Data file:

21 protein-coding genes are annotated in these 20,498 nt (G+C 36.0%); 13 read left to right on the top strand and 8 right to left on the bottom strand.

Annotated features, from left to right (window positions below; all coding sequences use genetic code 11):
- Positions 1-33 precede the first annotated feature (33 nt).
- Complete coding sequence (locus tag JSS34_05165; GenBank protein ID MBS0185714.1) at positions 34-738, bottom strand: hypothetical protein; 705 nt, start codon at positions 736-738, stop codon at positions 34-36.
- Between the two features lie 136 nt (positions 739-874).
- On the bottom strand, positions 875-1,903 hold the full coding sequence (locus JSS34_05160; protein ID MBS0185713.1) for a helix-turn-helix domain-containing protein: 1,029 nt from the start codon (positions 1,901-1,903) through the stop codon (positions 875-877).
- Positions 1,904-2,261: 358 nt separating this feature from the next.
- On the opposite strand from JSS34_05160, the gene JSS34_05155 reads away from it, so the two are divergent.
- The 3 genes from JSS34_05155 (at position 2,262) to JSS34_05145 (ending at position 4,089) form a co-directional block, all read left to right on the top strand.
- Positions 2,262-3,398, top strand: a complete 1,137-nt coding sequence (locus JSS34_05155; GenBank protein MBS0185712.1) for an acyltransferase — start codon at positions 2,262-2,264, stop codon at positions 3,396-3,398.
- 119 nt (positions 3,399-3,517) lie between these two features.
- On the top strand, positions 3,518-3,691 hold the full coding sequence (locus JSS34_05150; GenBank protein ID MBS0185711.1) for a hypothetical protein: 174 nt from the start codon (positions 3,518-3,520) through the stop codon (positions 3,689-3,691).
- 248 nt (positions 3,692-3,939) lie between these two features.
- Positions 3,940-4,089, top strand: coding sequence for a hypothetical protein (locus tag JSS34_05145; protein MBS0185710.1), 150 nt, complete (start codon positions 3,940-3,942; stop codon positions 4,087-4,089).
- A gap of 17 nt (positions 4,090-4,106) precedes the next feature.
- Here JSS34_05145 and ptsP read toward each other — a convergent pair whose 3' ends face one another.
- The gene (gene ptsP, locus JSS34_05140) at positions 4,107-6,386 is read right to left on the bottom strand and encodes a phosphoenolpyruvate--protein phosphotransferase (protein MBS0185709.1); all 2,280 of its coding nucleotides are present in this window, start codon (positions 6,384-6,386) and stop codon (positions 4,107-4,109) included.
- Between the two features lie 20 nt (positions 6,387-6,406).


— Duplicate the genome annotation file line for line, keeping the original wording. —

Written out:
21 protein-coding genes are annotated in these 20,498 nt (G+C 36.0%); 13 read left to right on the top strand and 8 right to left on the bottom strand.

Annotated features, from left to right (window positions below; all coding sequences use genetic code 11):
- Positions 1-33 precede the first annotated feature (33 nt).
- Complete coding sequence (locus tag JSS34_05165; GenBank protein ID MBS0185714.1) at positions 34-738, bottom strand: hypothetical protein; 705 nt, start codon at positions 736-738, stop codon at positions 34-36.
- Between the two features lie 136 nt (positions 739-874).
- On the bottom strand, positions 875-1,903 hold the full coding sequence (locus JSS34_05160; protein ID MBS0185713.1) for a helix-turn-helix domain-containing protein: 1,029 nt from the start codon (positions 1,901-1,903) through the stop codon (positions 875-877).
- Positions 1,904-2,261: 358 nt separating this feature from the next.
- On the opposite strand from JSS34_05160, the gene JSS34_05155 reads away from it, so the two are divergent.
- The 3 genes from JSS34_05155 (at position 2,262) to JSS34_05145 (ending at position 4,089) form a co-directional block, all read left to right on the top strand.
- Positions 2,262-3,398, top strand: a complete 1,137-nt coding sequence (locus JSS34_05155; GenBank protein MBS0185712.1) for an acyltransferase — start codon at positions 2,262-2,264, stop codon at positions 3,396-3,398.
- 119 nt (positions 3,399-3,517) lie between these two features.
- On the top strand, positions 3,518-3,691 hold the full coding sequence (locus JSS34_05150; GenBank protein ID MBS0185711.1) for a hypothetical protein: 174 nt from the start codon (positions 3,518-3,520) through the stop codon (positions 3,689-3,691).
- 248 nt (positions 3,692-3,939) lie between these two features.
- Positions 3,940-4,089, top strand: coding sequence for a hypothetical protein (locus tag JSS34_05145; protein MBS0185710.1), 150 nt, complete (start codon positions 3,940-3,942; stop codon positions 4,087-4,089).
- A gap of 17 nt (positions 4,090-4,106) precedes the next feature.
- Here JSS34_05145 and ptsP read toward each other — a convergent pair whose 3' ends face one another.
- The gene (gene ptsP, locus JSS34_05140) at positions 4,107-6,386 is read right to left on the bottom strand and encodes a phosphoenolpyruvate--protein phosphotransferase (protein MBS0185709.1); all 2,280 of its coding nucleotides are present in this window, start codon (positions 6,384-6,386) and stop codon (positions 4,107-4,109) included.
- Between the two features lie 20 nt (positions 6,387-6,406).